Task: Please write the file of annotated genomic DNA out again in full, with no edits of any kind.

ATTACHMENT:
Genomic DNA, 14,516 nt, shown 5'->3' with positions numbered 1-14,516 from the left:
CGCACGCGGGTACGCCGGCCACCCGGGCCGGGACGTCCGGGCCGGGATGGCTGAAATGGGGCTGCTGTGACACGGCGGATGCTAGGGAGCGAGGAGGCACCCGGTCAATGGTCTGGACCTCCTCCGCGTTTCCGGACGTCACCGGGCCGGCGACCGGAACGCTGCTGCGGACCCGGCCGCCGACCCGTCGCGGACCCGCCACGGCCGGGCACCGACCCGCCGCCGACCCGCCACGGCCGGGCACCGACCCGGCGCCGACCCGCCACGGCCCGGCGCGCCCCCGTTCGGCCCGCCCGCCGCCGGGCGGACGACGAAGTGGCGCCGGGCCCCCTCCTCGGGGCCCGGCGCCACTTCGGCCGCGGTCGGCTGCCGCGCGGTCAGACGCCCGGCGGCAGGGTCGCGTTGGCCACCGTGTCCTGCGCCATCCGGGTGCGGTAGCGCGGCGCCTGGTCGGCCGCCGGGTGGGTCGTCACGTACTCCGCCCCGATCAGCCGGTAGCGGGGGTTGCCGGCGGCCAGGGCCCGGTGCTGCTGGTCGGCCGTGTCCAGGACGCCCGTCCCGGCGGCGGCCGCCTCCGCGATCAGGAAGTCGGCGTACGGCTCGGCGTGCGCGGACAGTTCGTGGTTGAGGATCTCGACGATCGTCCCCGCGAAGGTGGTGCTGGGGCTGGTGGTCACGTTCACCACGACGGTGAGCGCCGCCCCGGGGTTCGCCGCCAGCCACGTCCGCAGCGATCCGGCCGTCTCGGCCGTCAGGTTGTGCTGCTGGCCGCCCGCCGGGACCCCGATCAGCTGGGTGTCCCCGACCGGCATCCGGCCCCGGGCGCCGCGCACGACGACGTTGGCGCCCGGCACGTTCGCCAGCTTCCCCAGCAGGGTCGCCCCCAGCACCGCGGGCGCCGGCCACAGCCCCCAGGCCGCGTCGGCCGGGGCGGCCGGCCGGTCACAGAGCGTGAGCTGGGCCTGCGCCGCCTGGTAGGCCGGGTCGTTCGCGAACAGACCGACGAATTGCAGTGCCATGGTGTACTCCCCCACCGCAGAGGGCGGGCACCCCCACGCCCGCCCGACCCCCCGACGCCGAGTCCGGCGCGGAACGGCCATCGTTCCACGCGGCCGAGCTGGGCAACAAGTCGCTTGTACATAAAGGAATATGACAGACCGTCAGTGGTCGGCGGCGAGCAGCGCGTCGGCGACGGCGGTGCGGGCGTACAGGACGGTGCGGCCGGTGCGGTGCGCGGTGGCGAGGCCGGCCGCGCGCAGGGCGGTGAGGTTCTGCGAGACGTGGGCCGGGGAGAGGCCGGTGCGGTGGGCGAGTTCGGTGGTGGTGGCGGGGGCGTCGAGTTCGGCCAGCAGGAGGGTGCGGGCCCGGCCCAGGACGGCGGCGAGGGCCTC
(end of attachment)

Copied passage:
Genomic DNA, 14,516 nt, shown 5'->3' with positions numbered 1-14,516 from the left:
CGCACGCGGGTACGCCGGCCACCCGGGCCGGGACGTCCGGGCCGGGATGGCTGAAATGGGGCTGCTGTGACACGGCGGATGCTAGGGAGCGAGGAGGCACCCGGTCAATGGTCTGGACCTCCTCCGCGTTTCCGGACGTCACCGGGCCGGCGACCGGAACGCTGCTGCGGACCCGGCCGCCGACCCGTCGCGGACCCGCCACGGCCGGGCACCGACCCGCCGCCGACCCGCCACGGCCGGGCACCGACCCGGCGCCGACCCGCCACGGCCCGGCGCGCCCCCGTTCGGCCCGCCCGCCGCCGGGCGGACGACGAAGTGGCGCCGGGCCCCCTCCTCGGGGCCCGGCGCCACTTCGGCCGCGGTCGGCTGCCGCGCGGTCAGACGCCCGGCGGCAGGGTCGCGTTGGCCACCGTGTCCTGCGCCATCCGGGTGCGGTAGCGCGGCGCCTGGTCGGCCGCCGGGTGGGTCGTCACGTACTCCGCCCCGATCAGCCGGTAGCGGGGGTTGCCGGCGGCCAGGGCCCGGTGCTGCTGGTCGGCCGTGTCCAGGACGCCCGTCCCGGCGGCGGCCGCCTCCGCGATCAGGAAGTCGGCGTACGGCTCGGCGTGCGCGGACAGTTCGTGGTTGAGGATCTCGACGATCGTCCCCGCGAAGGTGGTGCTGGGGCTGGTGGTCACGTTCACCACGACGGTGAGCGCCGCCCCGGGGTTCGCCGCCAGCCACGTCCGCAGCGATCCGGCCGTCTCGGCCGTCAGGTTGTGCTGCTGGCCGCCCGCCGGGACCCCGATCAGCTGGGTGTCCCCGACCGGCATCCGGCCCCGGGCGCCGCGCACGACGACGTTGGCGCCCGGCACGTTCGCCAGCTTCCCCAGCAGGGTCGCCCCCAGCACCGCGGGCGCCGGCCACAGCCCCCAGGCCGCGTCGGCCGGGGCGGCCGGCCGGTCACAGAGCGTGAGCTGGGCCTGCGCCGCCTGGTAGGCCGGGTCGTTCGCGAACAGACCGACGAATTGCAGTGCCATGGTGTACTCCCCCACCGCAGAGGGCGGGCACCCCCACGCCCGCCCGACCCCCCGACGCCGAGTCCGGCGCGGAACGGCCATCGTTCCACGCGGCCGAGCTGGGCAACAAGTCGCTTGTACATAAAGGAATATGACAGACCGTCAGTGGTCGGCGGCGAGCAGCGCGTCGGCGACGGCGGTGCGGGCGTACAGGACGGTGCGGCCGGTGCGGTGCGCGGTGGCGAGGCCGGCCGCGCGCAGGGCGGTGAGGTTCTGCGAGACGTGGGCCGGGGAGAGGCCGGTGCGGTGGGCGAGTTCGGTGGTGGTGGCGGGGGCGTCGAGTTCGGCCAGCAGGAGGGTGCGGGCCCGGCCCAGGACGGCGGCGAGGGCCTC